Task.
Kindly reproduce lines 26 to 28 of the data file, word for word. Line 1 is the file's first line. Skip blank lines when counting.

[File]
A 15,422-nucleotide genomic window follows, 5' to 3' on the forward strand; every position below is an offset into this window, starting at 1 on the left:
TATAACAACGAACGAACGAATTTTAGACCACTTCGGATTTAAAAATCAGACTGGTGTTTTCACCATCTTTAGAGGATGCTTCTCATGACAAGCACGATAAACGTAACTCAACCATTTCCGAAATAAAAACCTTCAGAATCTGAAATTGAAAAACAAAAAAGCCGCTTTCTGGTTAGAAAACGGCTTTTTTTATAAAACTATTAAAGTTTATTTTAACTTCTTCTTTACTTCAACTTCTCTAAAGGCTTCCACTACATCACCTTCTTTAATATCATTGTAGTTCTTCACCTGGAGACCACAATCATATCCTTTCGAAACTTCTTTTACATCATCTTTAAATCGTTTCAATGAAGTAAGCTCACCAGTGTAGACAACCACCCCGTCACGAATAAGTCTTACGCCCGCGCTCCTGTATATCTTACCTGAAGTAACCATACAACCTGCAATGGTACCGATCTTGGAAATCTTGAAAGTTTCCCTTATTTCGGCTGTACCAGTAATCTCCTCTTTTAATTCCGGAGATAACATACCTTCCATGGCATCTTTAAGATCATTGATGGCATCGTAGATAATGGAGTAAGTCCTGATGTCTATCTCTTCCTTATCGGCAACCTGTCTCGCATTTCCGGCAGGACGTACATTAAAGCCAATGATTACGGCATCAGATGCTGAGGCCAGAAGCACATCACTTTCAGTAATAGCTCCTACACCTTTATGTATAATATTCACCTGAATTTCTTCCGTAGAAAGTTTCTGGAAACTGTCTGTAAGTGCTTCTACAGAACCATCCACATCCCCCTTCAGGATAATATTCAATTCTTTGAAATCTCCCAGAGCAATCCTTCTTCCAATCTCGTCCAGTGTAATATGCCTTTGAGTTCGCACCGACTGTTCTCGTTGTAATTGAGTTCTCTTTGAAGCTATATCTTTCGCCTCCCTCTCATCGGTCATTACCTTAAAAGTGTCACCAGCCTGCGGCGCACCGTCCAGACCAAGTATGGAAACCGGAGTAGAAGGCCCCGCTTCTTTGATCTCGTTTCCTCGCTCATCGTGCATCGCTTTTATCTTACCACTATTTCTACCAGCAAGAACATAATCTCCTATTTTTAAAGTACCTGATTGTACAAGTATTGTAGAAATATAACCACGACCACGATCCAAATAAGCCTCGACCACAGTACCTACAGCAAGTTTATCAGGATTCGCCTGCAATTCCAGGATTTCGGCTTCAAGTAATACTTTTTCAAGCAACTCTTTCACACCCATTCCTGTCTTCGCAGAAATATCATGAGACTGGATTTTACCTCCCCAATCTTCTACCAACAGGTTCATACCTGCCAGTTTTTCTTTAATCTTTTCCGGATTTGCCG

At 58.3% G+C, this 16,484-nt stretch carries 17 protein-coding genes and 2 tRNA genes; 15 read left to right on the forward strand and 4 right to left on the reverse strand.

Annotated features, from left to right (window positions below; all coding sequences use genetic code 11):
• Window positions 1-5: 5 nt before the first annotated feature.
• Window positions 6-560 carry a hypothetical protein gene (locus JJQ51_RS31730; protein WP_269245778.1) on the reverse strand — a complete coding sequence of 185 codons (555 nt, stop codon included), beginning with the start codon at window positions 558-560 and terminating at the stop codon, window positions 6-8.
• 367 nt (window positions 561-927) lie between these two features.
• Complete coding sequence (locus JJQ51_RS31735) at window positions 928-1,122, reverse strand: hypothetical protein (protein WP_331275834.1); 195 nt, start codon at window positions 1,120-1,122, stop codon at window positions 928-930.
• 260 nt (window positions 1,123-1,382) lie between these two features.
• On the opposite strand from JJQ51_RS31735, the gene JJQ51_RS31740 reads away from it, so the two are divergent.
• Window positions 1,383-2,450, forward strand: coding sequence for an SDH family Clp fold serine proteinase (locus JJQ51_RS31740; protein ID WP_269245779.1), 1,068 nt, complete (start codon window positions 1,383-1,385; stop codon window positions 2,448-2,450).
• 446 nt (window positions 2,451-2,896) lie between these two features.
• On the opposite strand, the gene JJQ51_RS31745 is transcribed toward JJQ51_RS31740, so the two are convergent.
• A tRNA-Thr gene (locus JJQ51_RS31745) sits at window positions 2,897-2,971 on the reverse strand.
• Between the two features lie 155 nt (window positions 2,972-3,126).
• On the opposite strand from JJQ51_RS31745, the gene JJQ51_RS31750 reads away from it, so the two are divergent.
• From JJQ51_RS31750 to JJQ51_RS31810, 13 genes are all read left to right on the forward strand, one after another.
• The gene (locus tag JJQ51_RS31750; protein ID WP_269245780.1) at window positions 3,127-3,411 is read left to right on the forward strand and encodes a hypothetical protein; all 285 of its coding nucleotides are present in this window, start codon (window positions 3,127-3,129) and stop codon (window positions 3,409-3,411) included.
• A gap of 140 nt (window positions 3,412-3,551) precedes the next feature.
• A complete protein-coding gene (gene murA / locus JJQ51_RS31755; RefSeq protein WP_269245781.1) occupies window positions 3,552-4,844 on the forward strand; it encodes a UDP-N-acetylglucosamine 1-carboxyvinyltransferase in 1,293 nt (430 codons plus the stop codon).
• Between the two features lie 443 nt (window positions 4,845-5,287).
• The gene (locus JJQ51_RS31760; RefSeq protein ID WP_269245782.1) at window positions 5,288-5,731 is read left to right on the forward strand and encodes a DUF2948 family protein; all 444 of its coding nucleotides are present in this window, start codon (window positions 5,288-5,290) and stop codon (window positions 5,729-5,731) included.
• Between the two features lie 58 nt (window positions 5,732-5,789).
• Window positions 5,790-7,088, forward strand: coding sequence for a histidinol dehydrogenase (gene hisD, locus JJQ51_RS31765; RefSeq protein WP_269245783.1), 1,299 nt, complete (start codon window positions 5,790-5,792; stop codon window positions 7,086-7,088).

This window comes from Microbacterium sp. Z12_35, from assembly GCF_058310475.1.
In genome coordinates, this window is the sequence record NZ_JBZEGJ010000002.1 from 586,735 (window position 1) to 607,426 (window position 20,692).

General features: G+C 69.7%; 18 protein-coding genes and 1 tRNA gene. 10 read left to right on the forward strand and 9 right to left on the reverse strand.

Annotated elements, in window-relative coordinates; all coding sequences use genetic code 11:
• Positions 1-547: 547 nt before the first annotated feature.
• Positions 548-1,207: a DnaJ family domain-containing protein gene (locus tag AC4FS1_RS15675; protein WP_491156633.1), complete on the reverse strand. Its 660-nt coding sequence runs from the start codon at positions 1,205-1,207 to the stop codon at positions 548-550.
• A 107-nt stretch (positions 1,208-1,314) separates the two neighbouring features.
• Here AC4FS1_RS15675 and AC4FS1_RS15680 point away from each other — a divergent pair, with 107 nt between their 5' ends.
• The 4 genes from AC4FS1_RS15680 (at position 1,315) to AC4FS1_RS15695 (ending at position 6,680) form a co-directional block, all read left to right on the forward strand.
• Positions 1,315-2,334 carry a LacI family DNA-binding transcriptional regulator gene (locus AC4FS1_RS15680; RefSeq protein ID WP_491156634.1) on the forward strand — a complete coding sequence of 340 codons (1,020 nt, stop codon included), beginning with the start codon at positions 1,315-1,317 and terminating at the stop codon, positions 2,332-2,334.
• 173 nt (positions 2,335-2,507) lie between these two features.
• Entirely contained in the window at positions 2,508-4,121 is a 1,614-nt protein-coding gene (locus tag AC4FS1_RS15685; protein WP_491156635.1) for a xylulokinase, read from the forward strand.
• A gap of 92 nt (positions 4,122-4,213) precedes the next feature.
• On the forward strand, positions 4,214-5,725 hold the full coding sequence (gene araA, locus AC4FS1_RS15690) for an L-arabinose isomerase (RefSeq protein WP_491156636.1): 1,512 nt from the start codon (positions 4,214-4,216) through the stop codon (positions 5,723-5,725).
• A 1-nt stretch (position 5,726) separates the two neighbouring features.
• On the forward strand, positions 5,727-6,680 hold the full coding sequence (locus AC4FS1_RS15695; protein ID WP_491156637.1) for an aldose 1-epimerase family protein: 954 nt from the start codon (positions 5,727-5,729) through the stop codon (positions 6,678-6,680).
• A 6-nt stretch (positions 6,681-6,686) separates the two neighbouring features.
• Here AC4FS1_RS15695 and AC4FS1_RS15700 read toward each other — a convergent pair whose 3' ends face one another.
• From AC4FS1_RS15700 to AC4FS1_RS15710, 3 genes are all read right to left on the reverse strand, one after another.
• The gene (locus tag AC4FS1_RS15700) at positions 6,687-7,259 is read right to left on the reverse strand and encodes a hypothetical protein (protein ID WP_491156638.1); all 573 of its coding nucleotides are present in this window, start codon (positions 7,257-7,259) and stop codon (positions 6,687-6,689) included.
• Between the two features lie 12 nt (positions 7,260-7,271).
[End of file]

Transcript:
In genome coordinates, this window is the sequence record NZ_JBZEGJ010000002.1 from 586,735 (window position 1) to 607,426 (window position 20,692).

General features: G+C 69.7%; 18 protein-coding genes and 1 tRNA gene. 10 read left to right on the forward strand and 9 right to left on the reverse strand.

Annotated elements, in window-relative coordinates; all coding sequences use genetic code 11: